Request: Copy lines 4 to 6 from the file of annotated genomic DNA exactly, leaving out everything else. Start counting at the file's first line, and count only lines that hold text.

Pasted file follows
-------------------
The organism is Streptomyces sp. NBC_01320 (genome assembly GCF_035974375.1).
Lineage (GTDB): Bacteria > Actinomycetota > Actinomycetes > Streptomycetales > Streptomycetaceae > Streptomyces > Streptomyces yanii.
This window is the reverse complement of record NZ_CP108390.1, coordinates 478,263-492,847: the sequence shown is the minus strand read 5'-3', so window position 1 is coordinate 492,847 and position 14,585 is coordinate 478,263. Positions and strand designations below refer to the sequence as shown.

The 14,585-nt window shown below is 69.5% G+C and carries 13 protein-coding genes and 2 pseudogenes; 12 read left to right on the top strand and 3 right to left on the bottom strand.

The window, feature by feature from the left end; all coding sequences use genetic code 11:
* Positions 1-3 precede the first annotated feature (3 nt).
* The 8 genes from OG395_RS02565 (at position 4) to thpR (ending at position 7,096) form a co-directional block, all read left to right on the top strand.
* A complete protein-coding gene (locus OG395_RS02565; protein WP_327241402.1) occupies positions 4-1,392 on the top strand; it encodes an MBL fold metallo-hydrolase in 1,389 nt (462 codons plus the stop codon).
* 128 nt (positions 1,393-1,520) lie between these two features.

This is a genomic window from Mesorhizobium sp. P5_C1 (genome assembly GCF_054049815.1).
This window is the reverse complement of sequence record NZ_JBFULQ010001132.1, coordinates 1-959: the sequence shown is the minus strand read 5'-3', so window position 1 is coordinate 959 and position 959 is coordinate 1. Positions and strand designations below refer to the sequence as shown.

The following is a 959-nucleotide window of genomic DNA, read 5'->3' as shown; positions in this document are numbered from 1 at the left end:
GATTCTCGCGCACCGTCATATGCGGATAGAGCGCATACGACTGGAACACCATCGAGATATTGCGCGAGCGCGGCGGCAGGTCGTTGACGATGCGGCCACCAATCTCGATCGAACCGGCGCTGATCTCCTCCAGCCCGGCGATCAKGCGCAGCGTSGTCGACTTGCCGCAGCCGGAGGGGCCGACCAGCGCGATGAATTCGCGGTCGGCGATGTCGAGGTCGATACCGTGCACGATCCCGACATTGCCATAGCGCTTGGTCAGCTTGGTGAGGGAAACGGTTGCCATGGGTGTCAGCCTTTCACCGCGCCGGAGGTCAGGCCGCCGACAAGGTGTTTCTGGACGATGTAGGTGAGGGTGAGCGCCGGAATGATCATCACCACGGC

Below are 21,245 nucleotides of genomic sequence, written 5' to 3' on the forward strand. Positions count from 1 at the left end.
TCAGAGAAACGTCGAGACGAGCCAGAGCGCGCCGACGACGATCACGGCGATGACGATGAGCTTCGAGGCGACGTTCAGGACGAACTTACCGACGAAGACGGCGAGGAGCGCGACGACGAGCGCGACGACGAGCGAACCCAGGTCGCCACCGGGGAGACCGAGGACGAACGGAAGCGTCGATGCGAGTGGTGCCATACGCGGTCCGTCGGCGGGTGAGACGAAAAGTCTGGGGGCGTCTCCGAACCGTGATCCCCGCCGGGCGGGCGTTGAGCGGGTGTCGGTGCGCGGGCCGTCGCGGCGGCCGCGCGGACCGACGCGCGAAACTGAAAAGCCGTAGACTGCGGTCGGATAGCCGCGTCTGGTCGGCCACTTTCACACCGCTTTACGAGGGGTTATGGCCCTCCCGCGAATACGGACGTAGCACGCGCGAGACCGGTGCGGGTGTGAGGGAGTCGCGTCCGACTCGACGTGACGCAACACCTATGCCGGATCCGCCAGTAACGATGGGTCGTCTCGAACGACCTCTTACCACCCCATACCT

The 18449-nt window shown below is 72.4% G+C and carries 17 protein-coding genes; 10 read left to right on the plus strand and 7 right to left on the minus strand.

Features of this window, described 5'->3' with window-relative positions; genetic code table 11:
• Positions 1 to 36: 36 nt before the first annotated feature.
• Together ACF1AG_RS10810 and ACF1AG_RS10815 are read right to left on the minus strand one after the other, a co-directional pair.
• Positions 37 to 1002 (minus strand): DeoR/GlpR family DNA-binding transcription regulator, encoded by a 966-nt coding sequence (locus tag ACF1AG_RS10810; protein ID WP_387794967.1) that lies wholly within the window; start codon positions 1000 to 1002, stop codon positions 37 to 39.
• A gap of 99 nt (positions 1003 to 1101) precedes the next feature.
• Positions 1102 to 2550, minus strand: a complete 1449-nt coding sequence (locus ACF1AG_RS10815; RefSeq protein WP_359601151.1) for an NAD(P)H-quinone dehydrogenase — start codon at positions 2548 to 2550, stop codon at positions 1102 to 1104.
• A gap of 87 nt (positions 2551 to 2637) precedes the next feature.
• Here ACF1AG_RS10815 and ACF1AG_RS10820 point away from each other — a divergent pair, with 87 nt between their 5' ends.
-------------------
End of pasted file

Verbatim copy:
The 14,585-nt window shown below is 69.5% G+C and carries 13 protein-coding genes and 2 pseudogenes; 12 read left to right on the top strand and 3 right to left on the bottom strand.

The window, feature by feature from the left end; all coding sequences use genetic code 11:
* Positions 1-3 precede the first annotated feature (3 nt).